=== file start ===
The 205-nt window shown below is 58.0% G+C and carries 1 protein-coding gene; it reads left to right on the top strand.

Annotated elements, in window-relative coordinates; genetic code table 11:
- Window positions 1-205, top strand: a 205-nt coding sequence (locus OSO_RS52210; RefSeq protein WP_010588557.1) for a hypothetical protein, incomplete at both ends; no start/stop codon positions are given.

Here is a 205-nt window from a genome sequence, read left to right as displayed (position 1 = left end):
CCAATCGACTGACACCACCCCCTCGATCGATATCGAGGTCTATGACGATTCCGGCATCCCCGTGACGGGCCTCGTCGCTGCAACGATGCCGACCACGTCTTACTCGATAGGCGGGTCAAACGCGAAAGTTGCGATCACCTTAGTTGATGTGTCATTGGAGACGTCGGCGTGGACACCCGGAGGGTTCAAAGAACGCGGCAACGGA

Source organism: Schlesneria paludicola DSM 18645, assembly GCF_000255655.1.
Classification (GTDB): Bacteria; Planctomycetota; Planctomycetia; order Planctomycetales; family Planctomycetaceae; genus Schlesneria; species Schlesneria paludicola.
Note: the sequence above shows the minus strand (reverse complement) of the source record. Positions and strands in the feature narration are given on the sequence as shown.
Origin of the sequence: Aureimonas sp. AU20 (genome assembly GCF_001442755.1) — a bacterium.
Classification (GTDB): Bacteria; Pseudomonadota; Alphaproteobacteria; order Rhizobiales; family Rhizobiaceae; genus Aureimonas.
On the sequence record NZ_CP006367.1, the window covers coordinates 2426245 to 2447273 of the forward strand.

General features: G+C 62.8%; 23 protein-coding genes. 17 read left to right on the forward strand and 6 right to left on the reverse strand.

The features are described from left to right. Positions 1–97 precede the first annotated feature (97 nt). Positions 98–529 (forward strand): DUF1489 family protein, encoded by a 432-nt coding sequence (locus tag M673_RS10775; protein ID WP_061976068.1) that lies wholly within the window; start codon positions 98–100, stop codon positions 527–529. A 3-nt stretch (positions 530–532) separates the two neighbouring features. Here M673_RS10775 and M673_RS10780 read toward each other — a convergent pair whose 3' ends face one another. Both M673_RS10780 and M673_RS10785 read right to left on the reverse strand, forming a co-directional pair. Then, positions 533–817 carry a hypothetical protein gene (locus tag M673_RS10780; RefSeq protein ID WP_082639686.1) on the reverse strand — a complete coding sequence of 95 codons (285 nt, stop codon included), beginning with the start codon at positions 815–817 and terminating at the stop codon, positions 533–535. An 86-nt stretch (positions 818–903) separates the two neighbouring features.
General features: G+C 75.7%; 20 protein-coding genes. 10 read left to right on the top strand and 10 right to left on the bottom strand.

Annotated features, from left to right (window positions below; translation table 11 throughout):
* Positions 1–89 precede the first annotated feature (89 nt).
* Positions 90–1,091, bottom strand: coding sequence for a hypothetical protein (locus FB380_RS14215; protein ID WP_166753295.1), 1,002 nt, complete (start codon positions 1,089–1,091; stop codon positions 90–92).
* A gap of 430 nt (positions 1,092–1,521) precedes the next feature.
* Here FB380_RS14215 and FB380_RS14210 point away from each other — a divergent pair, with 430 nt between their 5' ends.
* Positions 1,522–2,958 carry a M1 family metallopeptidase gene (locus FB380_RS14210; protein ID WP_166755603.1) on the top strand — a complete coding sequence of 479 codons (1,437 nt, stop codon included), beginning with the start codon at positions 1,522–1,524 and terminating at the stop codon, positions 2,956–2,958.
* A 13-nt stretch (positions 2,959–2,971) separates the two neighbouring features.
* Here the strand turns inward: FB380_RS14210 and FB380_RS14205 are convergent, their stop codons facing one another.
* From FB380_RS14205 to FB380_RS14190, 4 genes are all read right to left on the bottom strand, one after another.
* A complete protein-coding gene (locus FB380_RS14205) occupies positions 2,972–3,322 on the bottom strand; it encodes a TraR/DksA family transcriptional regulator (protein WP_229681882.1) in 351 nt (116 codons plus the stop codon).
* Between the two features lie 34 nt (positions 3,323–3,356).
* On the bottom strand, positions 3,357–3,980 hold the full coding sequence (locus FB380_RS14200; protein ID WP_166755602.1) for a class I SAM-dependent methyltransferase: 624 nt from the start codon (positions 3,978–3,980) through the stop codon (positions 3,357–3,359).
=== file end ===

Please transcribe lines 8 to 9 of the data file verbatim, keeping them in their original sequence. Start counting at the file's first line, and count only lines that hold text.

Note: the sequence above shows the minus strand (reverse complement) of the source record. Positions and strands in the feature narration are given on the sequence as shown.
Origin of the sequence: Aureimonas sp. AU20 (genome assembly GCF_001442755.1) — a bacterium.